Architect William Duff joined the couple for many backyard discussions, trying to figure out if it was possible to do their future life justice by merely reconfiguring their longtime home, which he describes as an “unremarkable” 1950s tract house. “Taking into consideration their wish list, we decided it would be best not to ‘Frankenstein’ the home by simply grafting new stuff onto it,” says Duff. All agreed it was better to tear down the old home and start from scratch.
Of the designs for the new house drafted by Duff and his team, architects Jim Westover and Michelle Liu, it was a three-level dwelling with a distinctive butterfly roof–a Le Corbusier hallmark of postwar American residential architecture–that resonated most with the homeowners. “That asymmetrical wing span is a very compelling way to give the home distinction, expression and energy,” says Duff.
But the design’s sentimental high note is the courtyard–an exalted version of the one found in the wife’s ancestral home in India, which also featured a solitary tree. “We both have immigrant backgrounds–my husband was born and raised in Ireland–and we wanted our home to integrate elements from our cultural heritages,” says the wife.
When the accordion glass walls enclosing the rooms flanking the central outdoor space–living room on one side, family room on the other–are folded away, the area becomes the heart of the home. “The landscape was designed to create a seamless transition from the indoors to the outdoor living spaces,” says landscape architect Richard Radford. “We blurred the lines between the two, and expanded the home’s living area into the garden environment.” On sunshine-drenched days, the family–who, by the time the house was completed, had added two children–moves effortlessly through this indoor-outdoor expanse, with ipe decking that’s nearly flush with the white-oak planks inside to make a smooth surface for tricycle wheels and small bare feet. At dusk, this area is particularly magical, thanks to Duff’s minimalist approach to illumination. A few strategically placed up-lights and recessed lighting are designed to let the pretty twilight take precedence over high wattage man-made lights. “I didn’t want anything distracting you from feeling the openness and cleanliness of the space,” says the architect.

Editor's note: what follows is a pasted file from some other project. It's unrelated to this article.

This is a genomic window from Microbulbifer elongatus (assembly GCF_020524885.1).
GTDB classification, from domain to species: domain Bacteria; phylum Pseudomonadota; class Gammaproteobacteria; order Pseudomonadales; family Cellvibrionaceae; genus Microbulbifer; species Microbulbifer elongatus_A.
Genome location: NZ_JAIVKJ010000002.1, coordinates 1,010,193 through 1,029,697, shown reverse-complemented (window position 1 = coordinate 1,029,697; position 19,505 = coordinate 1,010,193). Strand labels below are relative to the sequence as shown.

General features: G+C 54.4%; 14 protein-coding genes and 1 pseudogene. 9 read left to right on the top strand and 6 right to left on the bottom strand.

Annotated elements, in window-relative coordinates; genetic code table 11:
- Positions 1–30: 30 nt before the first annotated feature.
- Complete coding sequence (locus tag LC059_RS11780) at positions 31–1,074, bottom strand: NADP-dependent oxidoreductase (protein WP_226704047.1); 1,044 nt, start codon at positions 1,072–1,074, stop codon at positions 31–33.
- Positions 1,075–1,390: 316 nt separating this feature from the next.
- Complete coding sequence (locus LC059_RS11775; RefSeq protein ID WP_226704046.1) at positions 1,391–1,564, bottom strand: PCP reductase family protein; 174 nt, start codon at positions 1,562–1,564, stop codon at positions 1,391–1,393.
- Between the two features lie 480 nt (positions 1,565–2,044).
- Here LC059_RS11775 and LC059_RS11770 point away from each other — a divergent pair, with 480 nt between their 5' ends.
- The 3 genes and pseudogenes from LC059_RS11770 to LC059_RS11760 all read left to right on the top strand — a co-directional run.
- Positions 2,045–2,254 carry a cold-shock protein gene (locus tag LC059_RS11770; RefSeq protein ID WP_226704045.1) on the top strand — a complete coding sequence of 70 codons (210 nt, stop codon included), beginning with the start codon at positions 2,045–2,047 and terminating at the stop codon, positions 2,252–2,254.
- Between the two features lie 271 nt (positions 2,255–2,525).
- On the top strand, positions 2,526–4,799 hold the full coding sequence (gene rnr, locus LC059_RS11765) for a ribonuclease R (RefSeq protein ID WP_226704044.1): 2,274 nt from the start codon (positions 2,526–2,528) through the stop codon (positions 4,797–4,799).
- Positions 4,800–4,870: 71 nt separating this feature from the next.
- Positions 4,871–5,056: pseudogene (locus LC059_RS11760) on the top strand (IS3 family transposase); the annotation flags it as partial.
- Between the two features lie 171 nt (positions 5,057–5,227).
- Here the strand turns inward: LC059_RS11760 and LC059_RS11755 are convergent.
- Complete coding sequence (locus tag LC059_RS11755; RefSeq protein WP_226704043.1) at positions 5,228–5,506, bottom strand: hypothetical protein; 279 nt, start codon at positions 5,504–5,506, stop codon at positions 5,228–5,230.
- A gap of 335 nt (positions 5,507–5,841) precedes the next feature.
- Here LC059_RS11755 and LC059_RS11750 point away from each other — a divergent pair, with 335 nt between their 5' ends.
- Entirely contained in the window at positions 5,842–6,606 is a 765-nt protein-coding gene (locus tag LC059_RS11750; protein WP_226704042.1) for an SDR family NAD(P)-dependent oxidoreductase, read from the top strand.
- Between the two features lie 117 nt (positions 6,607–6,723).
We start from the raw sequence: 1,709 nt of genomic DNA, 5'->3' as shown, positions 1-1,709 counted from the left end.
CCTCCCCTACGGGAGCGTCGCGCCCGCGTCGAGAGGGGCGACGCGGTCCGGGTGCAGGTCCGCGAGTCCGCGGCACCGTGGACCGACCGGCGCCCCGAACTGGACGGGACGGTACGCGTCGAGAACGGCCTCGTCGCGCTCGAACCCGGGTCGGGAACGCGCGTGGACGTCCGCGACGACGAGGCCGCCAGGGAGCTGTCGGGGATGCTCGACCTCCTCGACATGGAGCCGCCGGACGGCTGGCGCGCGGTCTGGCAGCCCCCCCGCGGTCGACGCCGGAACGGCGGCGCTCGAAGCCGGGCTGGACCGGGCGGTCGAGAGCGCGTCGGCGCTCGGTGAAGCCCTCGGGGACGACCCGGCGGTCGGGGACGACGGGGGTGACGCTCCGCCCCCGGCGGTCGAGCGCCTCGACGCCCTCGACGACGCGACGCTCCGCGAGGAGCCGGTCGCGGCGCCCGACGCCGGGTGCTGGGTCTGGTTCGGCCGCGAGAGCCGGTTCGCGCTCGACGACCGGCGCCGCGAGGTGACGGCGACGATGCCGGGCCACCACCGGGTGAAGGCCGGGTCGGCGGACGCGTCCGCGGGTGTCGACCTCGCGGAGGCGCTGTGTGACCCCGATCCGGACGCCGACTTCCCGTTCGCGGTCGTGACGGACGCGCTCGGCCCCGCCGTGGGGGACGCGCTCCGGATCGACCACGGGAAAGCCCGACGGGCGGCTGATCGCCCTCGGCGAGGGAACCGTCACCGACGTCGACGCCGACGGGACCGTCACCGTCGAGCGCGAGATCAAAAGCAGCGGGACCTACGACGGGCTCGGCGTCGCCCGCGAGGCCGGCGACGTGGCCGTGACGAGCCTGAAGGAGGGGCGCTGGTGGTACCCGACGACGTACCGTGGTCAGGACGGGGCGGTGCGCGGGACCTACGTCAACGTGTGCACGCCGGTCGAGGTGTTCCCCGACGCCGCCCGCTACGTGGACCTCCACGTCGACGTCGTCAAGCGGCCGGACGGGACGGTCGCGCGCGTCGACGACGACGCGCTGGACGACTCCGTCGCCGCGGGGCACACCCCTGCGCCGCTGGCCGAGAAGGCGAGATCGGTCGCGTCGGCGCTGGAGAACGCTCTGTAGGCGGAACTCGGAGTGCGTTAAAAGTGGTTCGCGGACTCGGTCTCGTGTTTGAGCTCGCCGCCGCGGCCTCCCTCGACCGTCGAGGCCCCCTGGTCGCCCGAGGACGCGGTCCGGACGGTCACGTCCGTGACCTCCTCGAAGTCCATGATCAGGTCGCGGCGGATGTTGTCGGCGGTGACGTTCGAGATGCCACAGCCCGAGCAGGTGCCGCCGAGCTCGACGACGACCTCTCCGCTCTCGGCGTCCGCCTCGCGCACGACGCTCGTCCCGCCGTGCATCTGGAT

When it came to the interiors, designer Robbie McMillan took a “less-is-more” strategy. “That meant incorporating fewer pieces of furniture, which are larger in scale, to anchor the rooms, as well as working with a range of textures and materials to provide an organic warmth and softness to each space,” he says. The concept is illustrated in the family room, where a low-backed sectional with strong lines and a chunky-wood coffee table are able to hold their own in the high-ceilinged space. “The rooms demand furniture groupings with clean lines and a sense of weight and volume to define themselves,” McMillan says. The designer opted for low seating to accommodate clear views to the backyard.
Dinner parties usually start in the living room, next to the fireplace that’s clad in lava stone slabs that jut out at different lengths and angles, both for textural interest (a counterpoint to the smooth floors and low, sleek profiles of the furniture) and visual drama (the shadows created when light washes on the surface of the hearth give the room’s otherwise quiet demeanor more expression). Since the formal dining room is adjacent, it’s just a few steps to the table, where guests have the choice of enjoying two compelling perspectives: Facing the naturalistic landscape of the drought-tolerant plantings by Radford or the modernist glass-and-metal staircase. “The staircase is a very sculptural–and at times kinetic–element that connects the spaces in the house,” says Duff. “You really see the stairs come to life when people are moving up and down them. You get a very pleasant, homey feeling when you see the house in motion, so to speak.”